“Rampage”: A Raging Experience

Movie adaptations of video games have historically proven to be dicey propositions. Ever since the “Super Mario Bros.” movie failed to live up to audience expectations in 1993, very few film translations of video game properties have been able to gain anything exceeding very modest praise, usually with the caveat that an attempt is decent, “for a video game movie.” One of the main reasons for this may be the difficulty of adapting something that derives its entertainment value from interactivity into something that is meant to be enjoyed passively. Often the makers of video game adaptations will attempt to reconcile this difference by fleshing out the world of the source material and by exploring the inner workings of protagonists who were originally designed as avatars for the player. However, this approach runs the risk of straying too far from what made the source material appealing in the first place, much as the “Super Mario Bros.” film went all-out with a dystopian satirical approach that bore little resemblance to the aesthetic of the original games.

Fans of the original “Rampage” arcade game will be glad to hear that while Brad Peyton’s film adaptation does strive to broaden the scope of the original game’s story, it also retains the main appeal of its source material: that watching giant monsters tear apart skyscrapers is pretty damn rad. There’s plenty of the metropolis-smashing action that makes the original game so fun to play, along with a perfectly serviceable if extremely familiar storyline that doesn’t get in the way of the good stuff. Dwayne “The Rock” Johnson stars as Davis Okoye, a world-weary primatologist who would rather hang out with his buddy George, an albino gorilla he rescued from poachers, than anyone else. But when George comes into contact with a mysterious substance that makes him aggressive, nearly invulnerable and ever-growing in size, Davis has to find a way to cure his best friend, keep him from causing too much damage and protect him from the military. Meanwhile, relentlessly smooth government operative Harvey Russel (Jeffrey Dean Morgan) is on George’s trail, as well as a wolf and a crocodile who have come into contact with the same super-sizing substance.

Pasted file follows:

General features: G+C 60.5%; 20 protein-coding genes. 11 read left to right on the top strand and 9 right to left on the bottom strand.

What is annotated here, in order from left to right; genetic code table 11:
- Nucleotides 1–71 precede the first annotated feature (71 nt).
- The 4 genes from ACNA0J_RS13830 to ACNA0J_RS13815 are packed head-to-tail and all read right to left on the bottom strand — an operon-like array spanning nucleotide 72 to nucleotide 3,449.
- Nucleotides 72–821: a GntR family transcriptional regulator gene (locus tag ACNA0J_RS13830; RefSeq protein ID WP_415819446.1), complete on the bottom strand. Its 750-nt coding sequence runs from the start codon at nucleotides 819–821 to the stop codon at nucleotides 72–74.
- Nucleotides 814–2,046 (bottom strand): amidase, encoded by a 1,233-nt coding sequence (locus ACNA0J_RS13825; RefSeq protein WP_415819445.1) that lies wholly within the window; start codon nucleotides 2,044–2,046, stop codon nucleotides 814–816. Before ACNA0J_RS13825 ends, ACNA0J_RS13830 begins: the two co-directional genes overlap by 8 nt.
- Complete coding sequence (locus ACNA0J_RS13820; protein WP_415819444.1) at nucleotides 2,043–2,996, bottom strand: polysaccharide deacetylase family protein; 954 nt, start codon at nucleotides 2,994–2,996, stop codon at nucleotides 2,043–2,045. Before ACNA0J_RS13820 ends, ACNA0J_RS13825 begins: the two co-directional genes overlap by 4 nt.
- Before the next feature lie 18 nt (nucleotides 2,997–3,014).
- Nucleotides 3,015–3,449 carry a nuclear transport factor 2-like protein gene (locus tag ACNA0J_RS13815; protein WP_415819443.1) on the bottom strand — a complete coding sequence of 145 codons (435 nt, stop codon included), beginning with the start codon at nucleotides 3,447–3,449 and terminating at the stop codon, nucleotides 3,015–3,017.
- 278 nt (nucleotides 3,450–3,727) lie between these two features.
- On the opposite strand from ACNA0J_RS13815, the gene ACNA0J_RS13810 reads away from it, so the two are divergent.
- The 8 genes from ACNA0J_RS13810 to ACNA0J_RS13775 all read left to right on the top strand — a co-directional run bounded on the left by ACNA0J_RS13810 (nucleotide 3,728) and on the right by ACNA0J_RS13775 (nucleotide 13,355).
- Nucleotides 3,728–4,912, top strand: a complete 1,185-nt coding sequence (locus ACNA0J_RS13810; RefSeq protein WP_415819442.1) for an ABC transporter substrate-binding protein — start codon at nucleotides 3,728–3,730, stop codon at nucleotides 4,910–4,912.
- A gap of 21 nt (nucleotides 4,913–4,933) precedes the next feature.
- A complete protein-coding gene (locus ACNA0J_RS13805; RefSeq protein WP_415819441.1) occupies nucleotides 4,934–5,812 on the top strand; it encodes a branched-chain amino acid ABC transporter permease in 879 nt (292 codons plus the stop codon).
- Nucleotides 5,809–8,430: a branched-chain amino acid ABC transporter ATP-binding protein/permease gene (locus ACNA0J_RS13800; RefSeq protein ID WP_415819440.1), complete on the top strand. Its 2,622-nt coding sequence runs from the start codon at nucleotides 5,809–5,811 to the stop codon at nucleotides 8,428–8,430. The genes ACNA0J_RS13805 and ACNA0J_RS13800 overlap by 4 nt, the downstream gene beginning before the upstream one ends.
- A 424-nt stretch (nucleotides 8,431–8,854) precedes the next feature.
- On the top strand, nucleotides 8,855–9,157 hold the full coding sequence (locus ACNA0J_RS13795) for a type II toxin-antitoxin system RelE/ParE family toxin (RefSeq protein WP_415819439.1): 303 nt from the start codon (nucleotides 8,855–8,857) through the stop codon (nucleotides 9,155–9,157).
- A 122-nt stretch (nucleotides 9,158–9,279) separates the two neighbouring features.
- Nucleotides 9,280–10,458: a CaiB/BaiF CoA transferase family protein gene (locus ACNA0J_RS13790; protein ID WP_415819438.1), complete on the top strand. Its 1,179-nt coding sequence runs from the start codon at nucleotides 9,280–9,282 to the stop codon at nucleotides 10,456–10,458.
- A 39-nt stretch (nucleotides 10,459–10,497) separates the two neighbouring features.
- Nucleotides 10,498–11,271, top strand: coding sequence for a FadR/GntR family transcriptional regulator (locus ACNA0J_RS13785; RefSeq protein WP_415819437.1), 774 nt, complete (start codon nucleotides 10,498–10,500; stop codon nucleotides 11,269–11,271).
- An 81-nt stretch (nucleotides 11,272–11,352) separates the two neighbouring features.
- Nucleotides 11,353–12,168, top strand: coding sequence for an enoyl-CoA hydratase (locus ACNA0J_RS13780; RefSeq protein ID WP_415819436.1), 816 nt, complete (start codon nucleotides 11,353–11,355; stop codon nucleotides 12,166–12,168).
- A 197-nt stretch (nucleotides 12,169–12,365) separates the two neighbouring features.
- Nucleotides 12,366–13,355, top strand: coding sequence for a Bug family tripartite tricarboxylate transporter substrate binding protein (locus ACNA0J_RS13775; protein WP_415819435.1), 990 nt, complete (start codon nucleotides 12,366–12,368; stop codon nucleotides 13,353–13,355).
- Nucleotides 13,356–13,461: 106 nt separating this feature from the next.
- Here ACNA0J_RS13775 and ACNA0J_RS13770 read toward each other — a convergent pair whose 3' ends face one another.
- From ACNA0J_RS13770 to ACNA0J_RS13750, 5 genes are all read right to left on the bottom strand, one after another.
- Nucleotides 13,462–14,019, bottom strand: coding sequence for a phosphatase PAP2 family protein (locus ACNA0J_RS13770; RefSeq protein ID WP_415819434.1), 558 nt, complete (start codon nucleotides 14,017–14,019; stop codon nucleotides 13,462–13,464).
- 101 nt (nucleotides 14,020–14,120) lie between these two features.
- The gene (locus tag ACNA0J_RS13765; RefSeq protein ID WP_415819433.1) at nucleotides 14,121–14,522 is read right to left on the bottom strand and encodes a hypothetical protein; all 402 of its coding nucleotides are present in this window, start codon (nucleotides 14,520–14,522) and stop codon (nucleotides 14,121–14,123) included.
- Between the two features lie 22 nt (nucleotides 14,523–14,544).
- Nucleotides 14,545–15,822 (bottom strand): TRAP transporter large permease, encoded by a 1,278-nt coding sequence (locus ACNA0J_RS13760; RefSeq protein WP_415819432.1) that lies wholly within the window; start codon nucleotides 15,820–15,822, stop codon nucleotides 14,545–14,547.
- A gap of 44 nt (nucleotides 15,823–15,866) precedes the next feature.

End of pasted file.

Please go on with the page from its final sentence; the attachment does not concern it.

For a film based on a conceit as simple as “monsters smash everything,” “Rampage” boasts a surprisingly deep roster of characters. There’s Naomie Harris as Dr. Kate Caldwell, a geneticist who used to work for the big evil company responsible for all the trouble, as well as Malin Akerman and Jake Lacy as Claire and Brett Wyden, the sibling CEO’s of said company. Harris seems a bit underserved by her role as a straight woman and love interest for Johnson, but she brings considerable charm to the part. Meanwhile, Akerman and Lacy ham it up as cartoonishly devious corporate villains who are only missing a pair of mustaches to twirl, and Jeffrey Dean Morgan absolutely devours large sections of scenery as the pistol-sporting, giant-belt-buckle-wearing, self-proclaimed cowboy Russel, complete with exaggerated southern drawl. However, the standout of the human cast is Johnson, who once again relies on the everyman likeability that contrasts so well with his Greek god physique to bring real emotion and drama to his friendship with George, a relationship that also benefits from some very impressive and expressive CG animation on George himself.

While the humans of “Rampage” all turn in fun and over-the-top performances, the real stars of the show are George the gorilla, Ralph the wolf and Lizzie the crocodile-dinosaur-warthog creature (Lizzie is never named in the film, but since George and Ralph both get to keep their names from the original game, one would think the same goes for the third member of the trio). The actual rampage sequences of “Rampage” are a blast; fans who came to see monsters smashing, battling and generally tearing it up will not be disappointed, and the climactic scenes are presented with a clear focus that allows the viewer to truly take in the scope of the destruction.

It’s debatable whether “Rampage” is quite good enough to escape out from under the old “good for a video game movie” qualifier. It’s ridiculously silly, frequently cliche, and occasionally the line between “cheesy on purpose for fun” and “just cheesy” becomes blurred. However, if you’re looking for something that captures the spirit of the original arcade game, or if you simply like watching stuff get smashed real good, “Rampage” has you covered.